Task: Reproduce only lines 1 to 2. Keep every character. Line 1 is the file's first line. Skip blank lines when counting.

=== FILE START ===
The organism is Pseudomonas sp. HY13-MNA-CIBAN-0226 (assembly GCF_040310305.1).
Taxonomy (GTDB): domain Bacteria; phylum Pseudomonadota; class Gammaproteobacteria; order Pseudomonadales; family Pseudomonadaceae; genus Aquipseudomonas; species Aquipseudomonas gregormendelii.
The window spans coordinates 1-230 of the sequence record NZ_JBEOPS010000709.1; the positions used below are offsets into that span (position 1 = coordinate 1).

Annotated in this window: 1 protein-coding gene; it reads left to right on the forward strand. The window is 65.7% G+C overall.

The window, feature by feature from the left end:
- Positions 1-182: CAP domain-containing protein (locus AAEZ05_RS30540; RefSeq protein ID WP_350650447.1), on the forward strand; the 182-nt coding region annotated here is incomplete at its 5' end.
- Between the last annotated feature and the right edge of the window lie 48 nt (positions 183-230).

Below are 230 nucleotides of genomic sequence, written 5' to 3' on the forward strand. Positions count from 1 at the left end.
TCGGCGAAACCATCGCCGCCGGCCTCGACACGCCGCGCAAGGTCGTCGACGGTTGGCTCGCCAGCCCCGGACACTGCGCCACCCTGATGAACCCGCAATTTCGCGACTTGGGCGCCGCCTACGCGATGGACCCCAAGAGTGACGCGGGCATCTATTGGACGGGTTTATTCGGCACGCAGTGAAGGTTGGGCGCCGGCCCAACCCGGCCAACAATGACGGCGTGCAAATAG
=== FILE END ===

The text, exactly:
The organism is Pseudomonas sp. HY13-MNA-CIBAN-0226 (assembly GCF_040310305.1).
Taxonomy (GTDB): domain Bacteria; phylum Pseudomonadota; class Gammaproteobacteria; order Pseudomonadales; family Pseudomonadaceae; genus Aquipseudomonas; species Aquipseudomonas gregormendelii.